Joseph Drapell, artist (b at Humpolec, Czech 13 Mar 1940), one of the most important abstract painters in the generation after PAINTERS ELEVEN
. He immigrated to Halifax in 1966 and studied at the Cranbrook Academy (Bloomfield Hills, Mich, 1968-70), where he met visiting artist Jack BUSH
and American critic Clement GREENBERG
. He moved to Toronto and, inspired by Georgian Bay and influenced by Morris Louis, developed his own technique of applying paint with a broad spreading device attached to a movable support (1972-74). The resultant "Great Spirit" pictures rank among the most successful of all Canadian efforts to find spiritual values in the land.
Drapell first established his reputation with a series of large, primarily red, abstract canvases, which attracted little attention in Canada until one appeared on the cover of Art International (1978) and another was purchased by the Boston Museum of Fine Arts (1979).
In the 1980s Drapell further developed his personal methods, using striated spreading devices, bevelled stretchers, reflective paint and acrylic gels to stimulate the creative process. He gained continued inspiration from his "spiritual home" on Georgian Bay in the "Island Pictures," finding meaning in the ethereal, freely flowing forms of sun and water. Drapell was guest artist at the Triangle Artists' Workshop (NY State, 1984) and the EMMA LAKE ARTISTS' WORKSHOP (SK, 1988).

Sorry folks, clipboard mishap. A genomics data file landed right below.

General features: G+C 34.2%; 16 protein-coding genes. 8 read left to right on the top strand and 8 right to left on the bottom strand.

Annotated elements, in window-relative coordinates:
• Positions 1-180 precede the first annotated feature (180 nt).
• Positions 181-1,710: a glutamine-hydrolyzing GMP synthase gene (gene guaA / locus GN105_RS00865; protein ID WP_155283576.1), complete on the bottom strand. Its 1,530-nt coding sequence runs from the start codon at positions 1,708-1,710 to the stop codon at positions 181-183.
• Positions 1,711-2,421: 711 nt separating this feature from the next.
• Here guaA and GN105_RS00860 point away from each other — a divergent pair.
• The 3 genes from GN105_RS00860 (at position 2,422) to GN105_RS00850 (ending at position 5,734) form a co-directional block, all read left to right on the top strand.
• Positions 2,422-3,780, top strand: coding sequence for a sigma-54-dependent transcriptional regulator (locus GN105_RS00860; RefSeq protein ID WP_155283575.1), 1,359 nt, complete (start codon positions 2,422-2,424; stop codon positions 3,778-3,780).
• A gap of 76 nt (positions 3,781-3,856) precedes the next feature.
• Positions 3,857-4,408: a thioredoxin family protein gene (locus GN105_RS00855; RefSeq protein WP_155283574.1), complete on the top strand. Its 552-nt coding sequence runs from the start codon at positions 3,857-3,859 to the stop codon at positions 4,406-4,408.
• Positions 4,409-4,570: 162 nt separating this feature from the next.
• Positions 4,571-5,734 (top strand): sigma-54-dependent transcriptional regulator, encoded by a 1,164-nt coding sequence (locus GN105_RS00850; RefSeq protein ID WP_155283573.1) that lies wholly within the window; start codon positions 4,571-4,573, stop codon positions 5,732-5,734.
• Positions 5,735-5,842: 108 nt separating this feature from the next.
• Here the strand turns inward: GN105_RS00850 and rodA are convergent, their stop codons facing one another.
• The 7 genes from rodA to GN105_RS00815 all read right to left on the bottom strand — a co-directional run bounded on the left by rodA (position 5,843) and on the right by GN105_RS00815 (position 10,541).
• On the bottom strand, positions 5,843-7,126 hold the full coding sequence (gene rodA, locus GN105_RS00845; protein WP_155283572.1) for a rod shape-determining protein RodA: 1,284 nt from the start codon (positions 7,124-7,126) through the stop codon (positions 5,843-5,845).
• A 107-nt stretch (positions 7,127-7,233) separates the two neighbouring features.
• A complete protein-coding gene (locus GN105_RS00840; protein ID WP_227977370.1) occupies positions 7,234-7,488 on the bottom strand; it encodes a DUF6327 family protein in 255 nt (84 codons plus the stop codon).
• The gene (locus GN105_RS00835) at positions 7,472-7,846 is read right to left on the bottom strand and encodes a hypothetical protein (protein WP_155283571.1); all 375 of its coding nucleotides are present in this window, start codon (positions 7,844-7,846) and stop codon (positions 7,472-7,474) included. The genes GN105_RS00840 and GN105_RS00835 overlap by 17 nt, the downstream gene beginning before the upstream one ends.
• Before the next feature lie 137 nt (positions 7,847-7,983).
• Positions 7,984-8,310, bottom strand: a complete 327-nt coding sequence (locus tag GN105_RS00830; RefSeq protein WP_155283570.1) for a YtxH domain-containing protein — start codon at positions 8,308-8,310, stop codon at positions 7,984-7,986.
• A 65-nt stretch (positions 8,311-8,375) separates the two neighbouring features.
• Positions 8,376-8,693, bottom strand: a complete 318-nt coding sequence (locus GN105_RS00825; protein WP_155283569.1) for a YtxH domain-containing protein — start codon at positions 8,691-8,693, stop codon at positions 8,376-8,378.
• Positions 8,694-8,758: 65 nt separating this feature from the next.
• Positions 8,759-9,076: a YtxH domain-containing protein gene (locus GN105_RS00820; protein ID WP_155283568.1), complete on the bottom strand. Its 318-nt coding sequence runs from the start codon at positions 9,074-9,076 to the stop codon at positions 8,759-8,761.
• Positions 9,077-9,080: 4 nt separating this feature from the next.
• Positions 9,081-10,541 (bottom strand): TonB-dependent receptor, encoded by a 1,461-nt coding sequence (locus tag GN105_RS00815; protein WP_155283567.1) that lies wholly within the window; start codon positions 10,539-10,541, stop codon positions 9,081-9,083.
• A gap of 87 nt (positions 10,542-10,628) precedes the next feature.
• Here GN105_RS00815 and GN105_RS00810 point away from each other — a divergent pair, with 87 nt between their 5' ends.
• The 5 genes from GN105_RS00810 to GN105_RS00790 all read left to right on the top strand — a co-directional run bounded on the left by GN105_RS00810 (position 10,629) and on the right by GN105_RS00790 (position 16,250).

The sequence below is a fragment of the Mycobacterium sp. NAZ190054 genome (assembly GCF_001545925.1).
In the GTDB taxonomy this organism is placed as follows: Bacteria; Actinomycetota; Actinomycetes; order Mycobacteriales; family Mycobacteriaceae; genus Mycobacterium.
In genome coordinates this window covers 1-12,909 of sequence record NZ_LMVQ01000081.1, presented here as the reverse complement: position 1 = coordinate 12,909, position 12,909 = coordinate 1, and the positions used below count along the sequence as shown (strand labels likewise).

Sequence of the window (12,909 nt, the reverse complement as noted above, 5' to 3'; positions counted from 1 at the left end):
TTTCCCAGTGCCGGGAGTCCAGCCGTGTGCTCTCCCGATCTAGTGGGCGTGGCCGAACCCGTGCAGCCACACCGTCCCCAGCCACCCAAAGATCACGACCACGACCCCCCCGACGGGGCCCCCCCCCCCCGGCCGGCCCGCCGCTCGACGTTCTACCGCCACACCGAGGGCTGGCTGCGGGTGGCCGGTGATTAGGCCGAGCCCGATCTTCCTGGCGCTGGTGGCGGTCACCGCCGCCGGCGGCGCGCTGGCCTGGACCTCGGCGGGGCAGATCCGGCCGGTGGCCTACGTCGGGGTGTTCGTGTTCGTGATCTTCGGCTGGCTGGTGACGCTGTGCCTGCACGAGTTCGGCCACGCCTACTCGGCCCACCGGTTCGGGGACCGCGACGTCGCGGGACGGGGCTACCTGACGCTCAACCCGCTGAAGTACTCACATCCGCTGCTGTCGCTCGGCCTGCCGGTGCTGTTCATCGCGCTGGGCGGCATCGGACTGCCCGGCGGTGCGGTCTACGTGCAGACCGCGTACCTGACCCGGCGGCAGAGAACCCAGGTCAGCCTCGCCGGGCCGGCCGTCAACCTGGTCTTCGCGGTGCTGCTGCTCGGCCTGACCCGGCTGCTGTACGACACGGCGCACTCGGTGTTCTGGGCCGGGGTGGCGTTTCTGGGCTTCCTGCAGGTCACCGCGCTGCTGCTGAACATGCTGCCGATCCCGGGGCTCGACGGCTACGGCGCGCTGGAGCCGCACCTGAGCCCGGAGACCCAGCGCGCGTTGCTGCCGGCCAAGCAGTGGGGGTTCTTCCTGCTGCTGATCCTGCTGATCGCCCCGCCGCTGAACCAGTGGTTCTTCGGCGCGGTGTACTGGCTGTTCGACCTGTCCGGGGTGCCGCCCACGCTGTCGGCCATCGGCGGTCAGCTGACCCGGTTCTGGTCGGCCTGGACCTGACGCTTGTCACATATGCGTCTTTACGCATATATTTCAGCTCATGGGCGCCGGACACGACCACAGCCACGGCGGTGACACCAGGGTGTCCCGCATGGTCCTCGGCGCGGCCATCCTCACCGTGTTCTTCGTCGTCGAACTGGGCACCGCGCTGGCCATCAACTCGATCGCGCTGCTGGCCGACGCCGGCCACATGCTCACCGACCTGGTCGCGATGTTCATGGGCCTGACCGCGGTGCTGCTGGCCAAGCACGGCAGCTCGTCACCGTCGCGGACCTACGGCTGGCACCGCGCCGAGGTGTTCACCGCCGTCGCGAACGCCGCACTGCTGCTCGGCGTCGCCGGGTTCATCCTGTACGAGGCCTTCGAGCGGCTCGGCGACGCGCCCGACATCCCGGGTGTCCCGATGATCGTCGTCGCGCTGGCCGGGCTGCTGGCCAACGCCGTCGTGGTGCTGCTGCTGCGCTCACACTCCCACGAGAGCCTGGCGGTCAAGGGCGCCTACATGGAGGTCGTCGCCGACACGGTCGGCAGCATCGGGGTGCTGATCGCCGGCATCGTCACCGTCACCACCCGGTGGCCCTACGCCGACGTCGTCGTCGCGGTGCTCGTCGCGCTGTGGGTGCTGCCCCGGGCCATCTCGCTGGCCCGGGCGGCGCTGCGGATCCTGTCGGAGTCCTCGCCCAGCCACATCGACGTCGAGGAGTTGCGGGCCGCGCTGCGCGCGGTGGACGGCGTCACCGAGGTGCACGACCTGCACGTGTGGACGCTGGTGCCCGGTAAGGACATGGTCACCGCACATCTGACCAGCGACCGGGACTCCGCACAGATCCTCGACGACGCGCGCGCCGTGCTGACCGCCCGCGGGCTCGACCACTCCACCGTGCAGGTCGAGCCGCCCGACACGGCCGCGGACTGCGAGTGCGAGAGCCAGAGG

In the 1990s Drapell was widely exhibited in the United States and Europe, where he was recognized by American critic Kenworth Moffett and Parisian gallery owner Gérald Piltzer as a leading figure among the "new new painters," a grouping of abstract artists in Canada and the northeastern United States whose work is characterized by high-keyed, glossy colour and built-up surfaces.
Joseph Drapell, 1987, acrylic on canvas (courtesy the artist and Gallery One/from the collection of Georgia Piassas).
Book of the Pious
"Book of the Pious," 1985, 71" X 144," acrylic on canvas, by Joseph Drapell.
Ken Carpenter, "Joseph Drapell Paints a Picture," Art Post, 7:2 (Winter-Spring, 1990), 12-17; Kenworth Moffett, New New Painting (1992); Karen Wilkin, Joseph Drapell, Ten Years, 1973-1983 1984.